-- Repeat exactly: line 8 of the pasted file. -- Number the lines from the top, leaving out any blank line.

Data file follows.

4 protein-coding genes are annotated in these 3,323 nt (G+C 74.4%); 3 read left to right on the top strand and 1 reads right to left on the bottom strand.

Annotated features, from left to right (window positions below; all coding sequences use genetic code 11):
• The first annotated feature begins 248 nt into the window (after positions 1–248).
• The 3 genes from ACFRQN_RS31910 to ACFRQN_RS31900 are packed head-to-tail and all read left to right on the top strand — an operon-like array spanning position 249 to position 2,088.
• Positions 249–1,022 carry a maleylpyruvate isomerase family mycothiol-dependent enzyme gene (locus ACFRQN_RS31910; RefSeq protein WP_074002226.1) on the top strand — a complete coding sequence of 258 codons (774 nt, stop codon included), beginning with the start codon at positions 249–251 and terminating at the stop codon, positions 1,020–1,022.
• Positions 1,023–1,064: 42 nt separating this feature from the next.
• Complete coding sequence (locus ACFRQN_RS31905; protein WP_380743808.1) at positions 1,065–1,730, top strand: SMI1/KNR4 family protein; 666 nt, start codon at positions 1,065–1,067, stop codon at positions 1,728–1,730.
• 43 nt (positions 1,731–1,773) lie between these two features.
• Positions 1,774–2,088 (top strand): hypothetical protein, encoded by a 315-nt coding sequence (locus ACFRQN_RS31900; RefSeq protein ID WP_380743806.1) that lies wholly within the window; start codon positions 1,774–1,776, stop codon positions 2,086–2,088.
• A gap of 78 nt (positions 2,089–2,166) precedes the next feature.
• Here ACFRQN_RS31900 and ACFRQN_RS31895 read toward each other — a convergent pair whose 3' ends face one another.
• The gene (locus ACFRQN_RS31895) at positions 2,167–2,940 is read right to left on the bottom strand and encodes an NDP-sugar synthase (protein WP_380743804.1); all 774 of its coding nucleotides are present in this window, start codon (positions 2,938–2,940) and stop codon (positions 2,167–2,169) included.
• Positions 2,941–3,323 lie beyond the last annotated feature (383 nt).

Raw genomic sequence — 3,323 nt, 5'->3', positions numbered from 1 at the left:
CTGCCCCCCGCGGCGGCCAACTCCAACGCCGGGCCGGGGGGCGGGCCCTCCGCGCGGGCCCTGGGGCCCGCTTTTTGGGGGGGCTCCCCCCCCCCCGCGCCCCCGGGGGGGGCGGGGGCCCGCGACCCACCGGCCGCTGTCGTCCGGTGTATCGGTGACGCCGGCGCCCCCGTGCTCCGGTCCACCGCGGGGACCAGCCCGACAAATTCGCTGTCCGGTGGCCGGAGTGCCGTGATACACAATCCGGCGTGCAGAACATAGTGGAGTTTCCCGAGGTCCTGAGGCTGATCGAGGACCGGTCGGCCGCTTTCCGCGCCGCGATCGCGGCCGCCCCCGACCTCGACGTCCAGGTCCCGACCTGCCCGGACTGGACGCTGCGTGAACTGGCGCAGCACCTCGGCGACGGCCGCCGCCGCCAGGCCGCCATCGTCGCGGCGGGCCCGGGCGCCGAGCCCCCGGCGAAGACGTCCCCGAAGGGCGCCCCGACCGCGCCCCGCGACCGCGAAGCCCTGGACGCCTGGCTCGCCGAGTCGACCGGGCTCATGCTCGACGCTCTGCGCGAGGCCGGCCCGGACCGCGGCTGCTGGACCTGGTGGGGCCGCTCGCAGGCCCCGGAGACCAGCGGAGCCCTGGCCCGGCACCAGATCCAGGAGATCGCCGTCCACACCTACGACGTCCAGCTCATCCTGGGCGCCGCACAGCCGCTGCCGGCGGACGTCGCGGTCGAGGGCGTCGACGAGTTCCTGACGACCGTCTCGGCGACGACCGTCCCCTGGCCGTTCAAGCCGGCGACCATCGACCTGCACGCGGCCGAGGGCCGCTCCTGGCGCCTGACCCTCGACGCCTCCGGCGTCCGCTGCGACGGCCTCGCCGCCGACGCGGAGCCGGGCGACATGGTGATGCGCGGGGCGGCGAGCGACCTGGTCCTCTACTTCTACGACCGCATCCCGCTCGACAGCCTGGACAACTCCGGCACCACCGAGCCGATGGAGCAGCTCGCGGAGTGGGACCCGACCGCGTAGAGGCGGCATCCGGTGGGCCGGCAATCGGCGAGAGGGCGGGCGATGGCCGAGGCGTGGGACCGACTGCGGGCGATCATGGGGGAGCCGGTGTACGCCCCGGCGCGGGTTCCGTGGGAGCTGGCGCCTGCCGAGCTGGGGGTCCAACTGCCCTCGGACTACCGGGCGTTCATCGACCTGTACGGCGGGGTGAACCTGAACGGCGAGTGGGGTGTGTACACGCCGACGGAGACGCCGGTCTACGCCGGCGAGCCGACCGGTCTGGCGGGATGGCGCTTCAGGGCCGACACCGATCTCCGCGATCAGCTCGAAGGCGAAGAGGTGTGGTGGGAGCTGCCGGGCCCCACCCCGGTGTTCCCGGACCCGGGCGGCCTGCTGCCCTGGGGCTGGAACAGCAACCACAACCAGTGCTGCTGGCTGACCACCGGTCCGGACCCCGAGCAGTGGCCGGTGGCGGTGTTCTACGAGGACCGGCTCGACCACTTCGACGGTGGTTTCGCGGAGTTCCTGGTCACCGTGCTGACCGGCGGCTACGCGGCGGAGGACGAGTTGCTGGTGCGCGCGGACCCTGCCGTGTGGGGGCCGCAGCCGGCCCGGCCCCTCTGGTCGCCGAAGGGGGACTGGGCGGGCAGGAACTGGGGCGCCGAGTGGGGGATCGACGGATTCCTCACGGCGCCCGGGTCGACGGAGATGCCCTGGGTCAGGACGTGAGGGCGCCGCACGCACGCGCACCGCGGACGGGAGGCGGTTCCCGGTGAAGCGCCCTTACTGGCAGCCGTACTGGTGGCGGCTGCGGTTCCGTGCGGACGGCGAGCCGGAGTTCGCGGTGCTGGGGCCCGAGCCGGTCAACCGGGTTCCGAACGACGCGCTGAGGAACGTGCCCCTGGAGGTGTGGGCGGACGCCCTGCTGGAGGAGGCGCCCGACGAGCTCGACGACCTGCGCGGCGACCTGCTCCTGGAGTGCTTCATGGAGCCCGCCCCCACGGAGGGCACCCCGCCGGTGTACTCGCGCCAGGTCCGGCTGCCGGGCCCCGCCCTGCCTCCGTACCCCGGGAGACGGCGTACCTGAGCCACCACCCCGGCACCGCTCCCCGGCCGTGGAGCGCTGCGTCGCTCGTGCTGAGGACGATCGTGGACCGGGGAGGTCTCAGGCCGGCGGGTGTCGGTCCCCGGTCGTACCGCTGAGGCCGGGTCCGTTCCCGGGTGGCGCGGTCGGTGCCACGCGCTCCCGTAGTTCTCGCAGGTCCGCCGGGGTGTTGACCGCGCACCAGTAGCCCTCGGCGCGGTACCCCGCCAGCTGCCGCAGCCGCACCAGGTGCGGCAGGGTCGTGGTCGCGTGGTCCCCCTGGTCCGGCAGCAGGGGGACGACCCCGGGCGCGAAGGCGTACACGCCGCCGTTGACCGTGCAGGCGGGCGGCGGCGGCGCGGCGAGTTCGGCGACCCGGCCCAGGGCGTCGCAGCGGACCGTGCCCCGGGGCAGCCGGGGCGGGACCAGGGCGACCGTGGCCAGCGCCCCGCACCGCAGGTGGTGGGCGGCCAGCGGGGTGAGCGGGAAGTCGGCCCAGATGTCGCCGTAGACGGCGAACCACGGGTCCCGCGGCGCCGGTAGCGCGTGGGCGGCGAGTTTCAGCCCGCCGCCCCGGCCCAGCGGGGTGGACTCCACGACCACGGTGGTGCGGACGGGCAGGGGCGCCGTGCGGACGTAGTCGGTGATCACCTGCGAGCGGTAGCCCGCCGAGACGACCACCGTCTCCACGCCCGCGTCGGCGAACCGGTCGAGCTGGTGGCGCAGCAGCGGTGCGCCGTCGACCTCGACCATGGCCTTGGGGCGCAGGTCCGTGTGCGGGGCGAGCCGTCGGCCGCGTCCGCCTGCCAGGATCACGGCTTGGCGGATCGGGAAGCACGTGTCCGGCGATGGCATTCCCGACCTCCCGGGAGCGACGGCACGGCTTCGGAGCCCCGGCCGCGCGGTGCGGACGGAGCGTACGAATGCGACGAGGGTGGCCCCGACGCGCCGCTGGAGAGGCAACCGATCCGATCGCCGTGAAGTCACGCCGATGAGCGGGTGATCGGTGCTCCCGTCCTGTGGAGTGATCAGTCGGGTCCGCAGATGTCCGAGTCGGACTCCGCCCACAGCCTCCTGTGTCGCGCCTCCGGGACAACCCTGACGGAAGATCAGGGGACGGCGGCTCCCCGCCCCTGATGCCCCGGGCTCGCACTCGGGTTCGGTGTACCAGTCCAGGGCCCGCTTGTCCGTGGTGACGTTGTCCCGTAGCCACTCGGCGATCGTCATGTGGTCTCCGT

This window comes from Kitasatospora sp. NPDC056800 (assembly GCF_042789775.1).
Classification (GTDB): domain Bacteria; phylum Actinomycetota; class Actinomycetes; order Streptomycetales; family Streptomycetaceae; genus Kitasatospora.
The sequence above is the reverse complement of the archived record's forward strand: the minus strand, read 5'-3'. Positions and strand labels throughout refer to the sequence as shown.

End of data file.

• 43 nt (positions 1,731–1,773) lie between these two features.